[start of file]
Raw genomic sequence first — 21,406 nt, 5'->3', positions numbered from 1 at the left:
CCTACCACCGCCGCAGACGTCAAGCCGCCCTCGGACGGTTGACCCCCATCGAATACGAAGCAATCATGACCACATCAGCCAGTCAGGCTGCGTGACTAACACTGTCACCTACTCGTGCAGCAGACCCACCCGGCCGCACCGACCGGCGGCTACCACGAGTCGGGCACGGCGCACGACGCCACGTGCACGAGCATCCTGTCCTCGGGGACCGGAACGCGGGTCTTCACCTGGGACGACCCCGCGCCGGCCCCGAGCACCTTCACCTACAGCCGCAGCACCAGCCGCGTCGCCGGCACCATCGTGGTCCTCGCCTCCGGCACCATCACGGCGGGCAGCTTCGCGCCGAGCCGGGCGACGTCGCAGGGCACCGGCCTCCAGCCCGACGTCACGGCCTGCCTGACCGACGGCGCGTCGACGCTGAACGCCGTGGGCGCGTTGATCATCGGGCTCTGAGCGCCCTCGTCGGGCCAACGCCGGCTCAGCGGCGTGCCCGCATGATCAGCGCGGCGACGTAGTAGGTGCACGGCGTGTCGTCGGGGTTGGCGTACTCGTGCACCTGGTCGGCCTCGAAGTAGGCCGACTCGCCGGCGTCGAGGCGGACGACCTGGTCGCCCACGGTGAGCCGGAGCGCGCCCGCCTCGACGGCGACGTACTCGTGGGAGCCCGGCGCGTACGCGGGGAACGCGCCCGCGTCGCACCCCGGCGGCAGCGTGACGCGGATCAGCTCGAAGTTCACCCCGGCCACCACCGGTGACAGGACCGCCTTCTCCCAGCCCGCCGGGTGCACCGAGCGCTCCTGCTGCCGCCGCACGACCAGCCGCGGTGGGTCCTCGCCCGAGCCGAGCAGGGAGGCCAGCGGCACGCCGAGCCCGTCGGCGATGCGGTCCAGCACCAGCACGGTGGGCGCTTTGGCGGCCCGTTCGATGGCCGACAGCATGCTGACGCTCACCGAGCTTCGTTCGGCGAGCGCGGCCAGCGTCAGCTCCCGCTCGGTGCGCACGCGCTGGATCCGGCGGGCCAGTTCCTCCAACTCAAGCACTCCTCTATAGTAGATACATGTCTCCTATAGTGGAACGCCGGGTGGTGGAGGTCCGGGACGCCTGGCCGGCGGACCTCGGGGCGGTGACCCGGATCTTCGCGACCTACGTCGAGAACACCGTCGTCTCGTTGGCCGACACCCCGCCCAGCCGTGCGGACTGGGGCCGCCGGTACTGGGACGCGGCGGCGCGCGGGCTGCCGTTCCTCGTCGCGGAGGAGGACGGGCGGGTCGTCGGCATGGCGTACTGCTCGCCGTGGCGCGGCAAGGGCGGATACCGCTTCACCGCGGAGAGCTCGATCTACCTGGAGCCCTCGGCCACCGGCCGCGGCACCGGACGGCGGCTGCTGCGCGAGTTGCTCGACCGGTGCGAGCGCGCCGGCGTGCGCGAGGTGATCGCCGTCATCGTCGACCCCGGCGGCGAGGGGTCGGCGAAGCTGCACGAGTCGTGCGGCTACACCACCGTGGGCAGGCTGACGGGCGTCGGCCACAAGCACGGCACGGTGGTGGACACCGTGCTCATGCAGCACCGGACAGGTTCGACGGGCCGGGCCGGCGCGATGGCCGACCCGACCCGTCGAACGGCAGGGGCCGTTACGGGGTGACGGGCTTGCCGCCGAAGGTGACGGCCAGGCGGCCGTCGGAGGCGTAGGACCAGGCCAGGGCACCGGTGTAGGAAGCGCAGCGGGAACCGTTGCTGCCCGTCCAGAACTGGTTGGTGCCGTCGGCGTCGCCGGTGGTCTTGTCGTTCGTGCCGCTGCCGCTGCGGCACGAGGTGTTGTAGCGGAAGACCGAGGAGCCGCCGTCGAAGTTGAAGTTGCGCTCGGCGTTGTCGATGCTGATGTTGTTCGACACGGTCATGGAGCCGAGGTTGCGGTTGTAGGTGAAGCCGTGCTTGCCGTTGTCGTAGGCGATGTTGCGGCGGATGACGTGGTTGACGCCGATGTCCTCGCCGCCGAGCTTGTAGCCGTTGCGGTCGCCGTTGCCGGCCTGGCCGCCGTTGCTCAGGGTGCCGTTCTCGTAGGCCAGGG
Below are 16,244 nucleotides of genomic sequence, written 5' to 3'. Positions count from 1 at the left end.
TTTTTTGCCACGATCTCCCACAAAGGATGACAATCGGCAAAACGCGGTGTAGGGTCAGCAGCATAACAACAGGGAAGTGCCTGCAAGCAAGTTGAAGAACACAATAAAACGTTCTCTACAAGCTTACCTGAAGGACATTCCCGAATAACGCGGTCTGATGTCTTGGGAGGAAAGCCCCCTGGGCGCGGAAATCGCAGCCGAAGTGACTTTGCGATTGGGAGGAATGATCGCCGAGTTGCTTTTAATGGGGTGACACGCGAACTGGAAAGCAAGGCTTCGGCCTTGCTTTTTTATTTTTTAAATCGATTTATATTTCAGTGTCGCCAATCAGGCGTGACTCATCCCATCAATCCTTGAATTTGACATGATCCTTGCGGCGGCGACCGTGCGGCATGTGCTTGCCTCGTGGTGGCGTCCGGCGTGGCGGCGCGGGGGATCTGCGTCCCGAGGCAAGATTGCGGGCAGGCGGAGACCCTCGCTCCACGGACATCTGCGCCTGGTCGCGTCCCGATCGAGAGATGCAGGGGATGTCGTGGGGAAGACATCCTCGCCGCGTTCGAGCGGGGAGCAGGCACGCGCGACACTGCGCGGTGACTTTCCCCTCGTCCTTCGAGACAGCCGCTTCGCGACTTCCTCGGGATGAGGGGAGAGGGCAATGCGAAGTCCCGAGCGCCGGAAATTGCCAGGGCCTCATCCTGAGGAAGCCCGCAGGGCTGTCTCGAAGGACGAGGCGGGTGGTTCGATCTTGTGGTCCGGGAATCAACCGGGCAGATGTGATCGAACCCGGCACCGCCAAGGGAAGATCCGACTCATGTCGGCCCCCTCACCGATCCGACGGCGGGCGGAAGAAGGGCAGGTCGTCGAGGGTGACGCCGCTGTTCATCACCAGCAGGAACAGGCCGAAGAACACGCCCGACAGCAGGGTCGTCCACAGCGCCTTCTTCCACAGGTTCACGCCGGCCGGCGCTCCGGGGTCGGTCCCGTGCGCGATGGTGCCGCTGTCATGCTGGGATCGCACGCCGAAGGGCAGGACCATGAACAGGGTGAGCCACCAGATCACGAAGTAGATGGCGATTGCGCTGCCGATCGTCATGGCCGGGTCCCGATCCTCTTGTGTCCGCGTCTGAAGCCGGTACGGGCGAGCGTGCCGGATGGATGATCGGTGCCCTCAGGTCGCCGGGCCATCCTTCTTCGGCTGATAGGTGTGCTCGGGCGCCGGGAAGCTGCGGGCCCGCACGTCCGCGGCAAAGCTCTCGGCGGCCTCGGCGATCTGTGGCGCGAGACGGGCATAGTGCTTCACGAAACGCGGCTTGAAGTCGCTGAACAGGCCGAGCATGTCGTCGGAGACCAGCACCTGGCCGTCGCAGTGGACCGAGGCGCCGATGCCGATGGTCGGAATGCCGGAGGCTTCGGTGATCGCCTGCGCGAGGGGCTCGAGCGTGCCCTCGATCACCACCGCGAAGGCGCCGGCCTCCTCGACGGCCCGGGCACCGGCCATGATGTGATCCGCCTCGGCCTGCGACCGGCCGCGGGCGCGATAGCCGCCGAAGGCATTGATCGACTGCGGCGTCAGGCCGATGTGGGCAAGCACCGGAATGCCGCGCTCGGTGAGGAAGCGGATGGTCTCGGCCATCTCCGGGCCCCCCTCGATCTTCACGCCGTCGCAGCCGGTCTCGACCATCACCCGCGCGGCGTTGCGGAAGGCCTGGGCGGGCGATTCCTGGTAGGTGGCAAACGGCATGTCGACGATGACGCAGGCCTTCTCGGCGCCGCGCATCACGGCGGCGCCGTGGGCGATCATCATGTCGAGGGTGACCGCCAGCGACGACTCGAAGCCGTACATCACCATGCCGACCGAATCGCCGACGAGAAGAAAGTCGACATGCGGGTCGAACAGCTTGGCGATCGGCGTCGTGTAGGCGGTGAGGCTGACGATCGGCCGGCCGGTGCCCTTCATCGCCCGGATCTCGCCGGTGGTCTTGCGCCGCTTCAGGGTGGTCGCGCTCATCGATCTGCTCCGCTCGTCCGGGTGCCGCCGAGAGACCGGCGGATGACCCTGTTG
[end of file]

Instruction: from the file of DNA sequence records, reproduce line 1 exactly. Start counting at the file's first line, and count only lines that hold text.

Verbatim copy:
Raw genomic sequence first — 21,406 nt, 5'->3', positions numbered from 1 at the left: